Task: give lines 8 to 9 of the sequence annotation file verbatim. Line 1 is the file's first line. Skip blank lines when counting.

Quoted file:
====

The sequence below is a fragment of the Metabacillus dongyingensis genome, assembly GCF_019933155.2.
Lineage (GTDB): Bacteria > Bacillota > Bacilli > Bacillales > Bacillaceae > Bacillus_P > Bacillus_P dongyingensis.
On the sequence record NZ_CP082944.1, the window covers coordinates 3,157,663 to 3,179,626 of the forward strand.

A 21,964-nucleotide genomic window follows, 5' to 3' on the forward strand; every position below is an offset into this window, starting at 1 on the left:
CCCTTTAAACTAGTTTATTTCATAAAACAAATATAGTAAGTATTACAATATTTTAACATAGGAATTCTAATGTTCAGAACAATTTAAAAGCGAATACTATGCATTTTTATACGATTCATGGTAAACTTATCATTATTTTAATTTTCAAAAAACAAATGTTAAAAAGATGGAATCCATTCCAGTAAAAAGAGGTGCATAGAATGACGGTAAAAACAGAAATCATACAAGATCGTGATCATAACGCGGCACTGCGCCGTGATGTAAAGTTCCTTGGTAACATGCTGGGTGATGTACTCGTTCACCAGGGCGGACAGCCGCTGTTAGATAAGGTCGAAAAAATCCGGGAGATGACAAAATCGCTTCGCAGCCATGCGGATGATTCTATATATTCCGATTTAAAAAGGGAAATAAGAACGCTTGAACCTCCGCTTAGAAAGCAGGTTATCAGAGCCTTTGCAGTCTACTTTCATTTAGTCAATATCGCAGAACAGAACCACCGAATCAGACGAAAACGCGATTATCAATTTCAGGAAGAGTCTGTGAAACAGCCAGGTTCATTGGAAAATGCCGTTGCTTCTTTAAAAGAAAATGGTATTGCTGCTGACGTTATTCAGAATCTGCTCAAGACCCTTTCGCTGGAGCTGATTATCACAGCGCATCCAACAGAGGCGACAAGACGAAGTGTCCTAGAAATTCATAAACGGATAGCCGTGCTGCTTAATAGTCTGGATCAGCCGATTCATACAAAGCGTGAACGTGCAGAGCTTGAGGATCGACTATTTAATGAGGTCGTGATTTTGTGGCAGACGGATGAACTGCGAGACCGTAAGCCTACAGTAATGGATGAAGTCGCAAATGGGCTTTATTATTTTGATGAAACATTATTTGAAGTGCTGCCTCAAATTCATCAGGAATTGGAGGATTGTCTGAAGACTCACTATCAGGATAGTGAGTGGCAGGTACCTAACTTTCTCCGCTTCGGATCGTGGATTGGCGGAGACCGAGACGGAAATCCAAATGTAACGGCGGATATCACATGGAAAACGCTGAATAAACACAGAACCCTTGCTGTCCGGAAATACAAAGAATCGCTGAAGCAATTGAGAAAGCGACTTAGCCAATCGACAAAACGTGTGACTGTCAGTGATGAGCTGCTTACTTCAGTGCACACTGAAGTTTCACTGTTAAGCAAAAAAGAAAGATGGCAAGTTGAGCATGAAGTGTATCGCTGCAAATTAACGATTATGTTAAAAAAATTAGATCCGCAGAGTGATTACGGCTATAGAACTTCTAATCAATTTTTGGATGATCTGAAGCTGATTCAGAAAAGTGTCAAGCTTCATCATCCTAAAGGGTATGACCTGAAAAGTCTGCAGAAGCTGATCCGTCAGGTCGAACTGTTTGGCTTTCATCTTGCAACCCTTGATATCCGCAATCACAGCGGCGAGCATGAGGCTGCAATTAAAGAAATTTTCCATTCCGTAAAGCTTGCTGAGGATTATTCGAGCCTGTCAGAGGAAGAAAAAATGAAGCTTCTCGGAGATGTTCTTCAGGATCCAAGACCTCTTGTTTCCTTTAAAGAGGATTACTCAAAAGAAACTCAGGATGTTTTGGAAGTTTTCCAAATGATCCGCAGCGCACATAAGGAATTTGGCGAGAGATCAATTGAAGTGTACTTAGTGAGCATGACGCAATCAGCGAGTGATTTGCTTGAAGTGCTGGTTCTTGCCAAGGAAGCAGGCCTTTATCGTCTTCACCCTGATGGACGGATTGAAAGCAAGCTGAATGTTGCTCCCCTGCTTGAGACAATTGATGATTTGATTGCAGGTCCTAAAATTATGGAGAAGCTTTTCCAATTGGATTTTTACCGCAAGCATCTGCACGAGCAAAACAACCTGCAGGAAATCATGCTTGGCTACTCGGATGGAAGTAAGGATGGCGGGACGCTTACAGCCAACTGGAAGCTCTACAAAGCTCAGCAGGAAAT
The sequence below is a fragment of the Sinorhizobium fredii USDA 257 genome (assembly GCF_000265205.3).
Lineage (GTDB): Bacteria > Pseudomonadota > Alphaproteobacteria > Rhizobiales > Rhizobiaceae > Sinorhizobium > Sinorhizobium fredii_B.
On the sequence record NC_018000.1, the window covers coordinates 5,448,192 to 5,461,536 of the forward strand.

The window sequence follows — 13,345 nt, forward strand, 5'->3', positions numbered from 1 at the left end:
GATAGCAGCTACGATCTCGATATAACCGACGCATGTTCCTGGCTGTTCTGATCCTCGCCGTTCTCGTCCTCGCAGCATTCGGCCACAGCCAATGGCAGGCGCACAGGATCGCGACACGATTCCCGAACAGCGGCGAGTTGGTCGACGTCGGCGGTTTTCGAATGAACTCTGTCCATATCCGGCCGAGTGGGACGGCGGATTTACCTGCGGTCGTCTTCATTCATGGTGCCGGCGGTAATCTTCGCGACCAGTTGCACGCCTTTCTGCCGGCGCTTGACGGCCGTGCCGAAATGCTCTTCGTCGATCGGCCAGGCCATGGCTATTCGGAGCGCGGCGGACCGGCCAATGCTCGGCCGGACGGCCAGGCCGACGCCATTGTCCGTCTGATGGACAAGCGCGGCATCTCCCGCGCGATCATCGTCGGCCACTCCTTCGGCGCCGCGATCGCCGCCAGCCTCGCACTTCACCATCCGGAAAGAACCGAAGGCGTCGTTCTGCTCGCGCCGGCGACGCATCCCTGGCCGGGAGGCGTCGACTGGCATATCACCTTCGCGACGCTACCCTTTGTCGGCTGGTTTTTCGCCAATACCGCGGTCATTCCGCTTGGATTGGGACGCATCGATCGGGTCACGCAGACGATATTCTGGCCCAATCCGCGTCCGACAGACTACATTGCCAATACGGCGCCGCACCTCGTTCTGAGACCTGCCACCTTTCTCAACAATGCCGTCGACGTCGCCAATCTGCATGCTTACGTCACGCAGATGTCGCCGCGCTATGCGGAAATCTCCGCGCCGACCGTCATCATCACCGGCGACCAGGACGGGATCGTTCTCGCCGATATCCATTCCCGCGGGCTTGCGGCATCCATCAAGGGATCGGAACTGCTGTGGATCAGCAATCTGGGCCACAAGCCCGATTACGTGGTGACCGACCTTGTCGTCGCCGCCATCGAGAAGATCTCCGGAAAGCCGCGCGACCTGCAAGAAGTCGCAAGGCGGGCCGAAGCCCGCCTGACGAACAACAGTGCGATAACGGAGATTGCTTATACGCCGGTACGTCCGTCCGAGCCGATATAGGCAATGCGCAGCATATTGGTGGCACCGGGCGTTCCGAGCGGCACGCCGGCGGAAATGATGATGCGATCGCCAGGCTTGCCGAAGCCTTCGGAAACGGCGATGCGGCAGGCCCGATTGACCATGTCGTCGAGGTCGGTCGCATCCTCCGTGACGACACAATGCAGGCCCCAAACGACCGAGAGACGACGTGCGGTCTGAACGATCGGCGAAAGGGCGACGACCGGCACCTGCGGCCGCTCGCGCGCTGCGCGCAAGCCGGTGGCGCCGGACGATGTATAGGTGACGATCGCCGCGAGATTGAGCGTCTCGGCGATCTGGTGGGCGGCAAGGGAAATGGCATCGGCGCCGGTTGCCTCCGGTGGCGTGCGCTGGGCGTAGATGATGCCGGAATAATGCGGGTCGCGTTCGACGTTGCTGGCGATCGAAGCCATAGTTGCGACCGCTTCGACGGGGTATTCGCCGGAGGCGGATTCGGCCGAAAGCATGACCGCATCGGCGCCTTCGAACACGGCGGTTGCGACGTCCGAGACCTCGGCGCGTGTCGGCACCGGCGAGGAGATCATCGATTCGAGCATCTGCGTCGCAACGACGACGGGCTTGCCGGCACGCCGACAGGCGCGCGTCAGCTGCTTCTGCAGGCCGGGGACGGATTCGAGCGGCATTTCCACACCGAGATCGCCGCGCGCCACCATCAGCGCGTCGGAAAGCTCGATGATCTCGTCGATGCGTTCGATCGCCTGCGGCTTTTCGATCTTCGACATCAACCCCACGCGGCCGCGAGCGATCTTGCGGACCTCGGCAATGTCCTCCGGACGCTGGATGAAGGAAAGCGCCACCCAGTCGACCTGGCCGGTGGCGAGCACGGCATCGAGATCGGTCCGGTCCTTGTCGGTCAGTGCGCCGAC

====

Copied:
On the sequence record NC_018000.1, the window covers coordinates 5,448,192 to 5,461,536 of the forward strand.

The window sequence follows — 13,345 nt, forward strand, 5'->3', positions numbered from 1 at the left end: